By Duleepa Wijayawardhana on Dec 11, 2008
In this day and age, it's almost impossible to find a piece of software without a bug. I encounter a software bug every hour of every waking day and chances are you do to. Now admittedly some bugs are more serious than others, some are hilarious. Game bugs which do weird things and make you laugh for instance, are common and sometimes fun, if distracting.
Wired magazine has a history of what they call the most serious bugs in history, some of which have caused deaths.
Now, I'm not defending the practice of writing buggy code. Far from it. However, let's define buggy code?
echo "Hello World!";
The above is not buggy code right? What if I released that same code in a country which spells "Hello" as "Hallo". Then theoretically I have created a piece of buggy code in the eyes of some people. And this is where we get into trouble: not all bugs affect people the same way, nor are all bugs considered a bug always.
A software "bug" is "an error, flaw, mistake, failure, fault or “undocumented feature” in a computer program that prevents it from behaving as intended" to quote Wikipedia. It is technically a "glitch". It is the same as your brain confusing two memories, it is the same as you mistaking where you last put your car keys. The reality is, how can you possibly trust someone to write perfect non-faulty code when most of us forget where we put our car keys from time to time. Software bugs are typically human caused because we ourselves are imperfect.
But naturally, some bugs are worse than others, and due to my passionate and genocidal hatred: I will call such bugs "cockroaches".
What we as consumers and software developers need to do is to evaluate and test software with as much personal criteria as possible. It is impossible in this day and age to produce software which is 100% bug free, or even to utter the phrase "zero known fatal bugs". Because the truth is that that attitude is naive at best and dangerous at worst.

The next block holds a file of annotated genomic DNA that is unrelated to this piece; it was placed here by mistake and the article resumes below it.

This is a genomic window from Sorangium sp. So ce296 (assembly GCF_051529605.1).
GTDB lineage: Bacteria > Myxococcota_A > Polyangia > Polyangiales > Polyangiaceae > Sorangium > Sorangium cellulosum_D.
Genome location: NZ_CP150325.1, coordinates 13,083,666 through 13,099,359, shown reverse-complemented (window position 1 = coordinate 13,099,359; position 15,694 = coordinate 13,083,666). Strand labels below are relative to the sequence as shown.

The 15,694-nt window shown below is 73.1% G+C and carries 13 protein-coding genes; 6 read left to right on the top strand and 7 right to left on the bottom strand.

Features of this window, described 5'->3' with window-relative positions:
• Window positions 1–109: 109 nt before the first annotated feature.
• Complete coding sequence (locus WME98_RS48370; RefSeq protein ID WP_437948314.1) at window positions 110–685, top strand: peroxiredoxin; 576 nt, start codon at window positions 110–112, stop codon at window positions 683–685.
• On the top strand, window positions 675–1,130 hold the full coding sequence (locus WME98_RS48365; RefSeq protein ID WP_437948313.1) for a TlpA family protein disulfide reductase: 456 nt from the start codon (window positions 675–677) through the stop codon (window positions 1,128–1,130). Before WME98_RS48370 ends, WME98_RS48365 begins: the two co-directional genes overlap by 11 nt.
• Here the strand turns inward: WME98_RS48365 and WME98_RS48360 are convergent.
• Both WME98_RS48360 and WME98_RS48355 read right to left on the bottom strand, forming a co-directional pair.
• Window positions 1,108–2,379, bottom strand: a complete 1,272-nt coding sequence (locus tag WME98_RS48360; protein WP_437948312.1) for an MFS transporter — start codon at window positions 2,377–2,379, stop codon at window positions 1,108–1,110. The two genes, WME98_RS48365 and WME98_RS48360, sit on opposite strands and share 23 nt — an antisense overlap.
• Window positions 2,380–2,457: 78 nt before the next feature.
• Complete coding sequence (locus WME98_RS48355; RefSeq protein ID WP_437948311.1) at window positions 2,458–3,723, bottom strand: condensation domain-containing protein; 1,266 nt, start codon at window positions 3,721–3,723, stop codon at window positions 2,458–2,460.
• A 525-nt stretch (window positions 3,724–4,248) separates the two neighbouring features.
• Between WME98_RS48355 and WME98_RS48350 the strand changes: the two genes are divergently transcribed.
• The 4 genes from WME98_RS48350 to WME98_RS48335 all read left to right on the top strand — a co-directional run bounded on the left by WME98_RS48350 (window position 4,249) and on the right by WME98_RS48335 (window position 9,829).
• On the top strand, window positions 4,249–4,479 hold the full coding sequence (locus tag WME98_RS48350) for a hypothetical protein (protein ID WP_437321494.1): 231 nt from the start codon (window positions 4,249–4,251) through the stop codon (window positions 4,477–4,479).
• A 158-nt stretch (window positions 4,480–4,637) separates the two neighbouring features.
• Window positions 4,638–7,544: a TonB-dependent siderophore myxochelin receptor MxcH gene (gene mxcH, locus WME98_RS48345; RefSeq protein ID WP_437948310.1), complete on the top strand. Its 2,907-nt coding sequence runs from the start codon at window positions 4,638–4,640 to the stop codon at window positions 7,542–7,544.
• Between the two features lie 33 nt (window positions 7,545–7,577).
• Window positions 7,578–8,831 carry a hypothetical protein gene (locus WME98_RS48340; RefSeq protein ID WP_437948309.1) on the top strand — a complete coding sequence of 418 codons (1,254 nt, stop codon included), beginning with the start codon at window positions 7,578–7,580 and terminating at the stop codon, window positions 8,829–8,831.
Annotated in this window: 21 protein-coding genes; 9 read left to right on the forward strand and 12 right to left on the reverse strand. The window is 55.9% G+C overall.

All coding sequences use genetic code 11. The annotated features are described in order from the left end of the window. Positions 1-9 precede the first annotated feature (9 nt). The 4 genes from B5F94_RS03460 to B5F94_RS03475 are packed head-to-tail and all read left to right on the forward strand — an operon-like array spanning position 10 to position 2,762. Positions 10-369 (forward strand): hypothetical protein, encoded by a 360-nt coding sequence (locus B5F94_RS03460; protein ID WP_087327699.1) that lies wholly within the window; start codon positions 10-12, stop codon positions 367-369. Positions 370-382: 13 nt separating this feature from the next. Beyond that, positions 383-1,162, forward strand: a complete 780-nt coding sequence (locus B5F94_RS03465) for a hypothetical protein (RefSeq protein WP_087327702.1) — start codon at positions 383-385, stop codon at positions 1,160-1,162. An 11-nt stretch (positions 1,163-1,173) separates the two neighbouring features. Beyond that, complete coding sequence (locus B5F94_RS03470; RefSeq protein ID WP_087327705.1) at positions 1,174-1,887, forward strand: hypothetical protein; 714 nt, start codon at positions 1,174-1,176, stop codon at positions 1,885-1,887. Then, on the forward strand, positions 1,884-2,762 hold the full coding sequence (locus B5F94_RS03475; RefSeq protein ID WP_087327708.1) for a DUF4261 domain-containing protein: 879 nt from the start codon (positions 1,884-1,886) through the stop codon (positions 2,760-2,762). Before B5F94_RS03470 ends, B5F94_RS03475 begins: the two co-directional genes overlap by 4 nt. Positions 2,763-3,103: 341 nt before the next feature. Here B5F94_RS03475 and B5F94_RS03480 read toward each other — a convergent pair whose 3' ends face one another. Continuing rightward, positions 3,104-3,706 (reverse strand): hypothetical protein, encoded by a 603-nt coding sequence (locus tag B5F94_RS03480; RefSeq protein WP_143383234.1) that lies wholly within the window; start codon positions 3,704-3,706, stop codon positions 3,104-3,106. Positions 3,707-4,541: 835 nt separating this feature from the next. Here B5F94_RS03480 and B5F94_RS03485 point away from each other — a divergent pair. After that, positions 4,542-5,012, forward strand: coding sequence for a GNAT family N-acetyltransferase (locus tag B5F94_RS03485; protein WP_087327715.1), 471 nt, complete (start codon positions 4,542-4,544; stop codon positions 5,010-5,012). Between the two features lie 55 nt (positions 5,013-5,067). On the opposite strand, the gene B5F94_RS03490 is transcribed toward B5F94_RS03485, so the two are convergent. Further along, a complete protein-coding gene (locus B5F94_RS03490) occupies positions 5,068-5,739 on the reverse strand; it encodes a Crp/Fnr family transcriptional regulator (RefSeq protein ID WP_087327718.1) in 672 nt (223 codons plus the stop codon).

To say the phrase "zero known fatal bugs" is to give the false impression to anyone that you have produced "perfect" software when the reality is that given a secondary "ant-like" glitch in a related but separate system combined with a benign "bumblebee-like" glitch in yours may spawn a giant malevolent cockroach in a hospital system which causes death. If I ever heard a piece of software or a software company claim "zero known fatal bugs" I would call them irresponsible because they are falling to marketing and misleading hype and potentially their own hubris.
Bugs are here to stay until we create a computer which logically thinks in a manner that can create software which is bug free, at which point I am afraid that the human species might as well be doomed because truly we would be useless.
What you as the consumer need to do with \*any\* piece of software is to test, read and understand what it is you are about to run when you have control over it. I'm sorry to say I don't generally have control over my operating systems and that annoys the crap out of me. However, I do have control over what MySQL version I run, what PHP version I code with, what version of my IDE to use. When I update software, I read the known bugs, I test my application and I see if one of the documented bugs does indeed catch me out. Or worse, whether one of the undocumented, heretofore unknown cockroaches floats through my application space.
Frankly, do not live in the ignorant and naive world of a piece of software with no bugs, do not live in the world where you decide not use a piece of software simply because it might have a bug (which may or may not affect you). If you did that then I suggest, next time you "forget" your car keys to rip out your brain (uninstall) or go in for some neurosurgery (patch it). By refusing to try a piece of software because you \*think\* it might not work before even trying, you may in fact lose out an amazing chance to make your life, your five minutes, the world or the universe a better place.
In defence of the bug? The bug shows our humanity. When we all think alike, look alike, share the same language, then I would think we would lose all bugs. A truly boring place if you ask me. Like the story of Spencer Silver, the inventor who by accident (ie. a "bug" or "glitch") discovered the glue used for post-it notes, bugs are important and here to stay.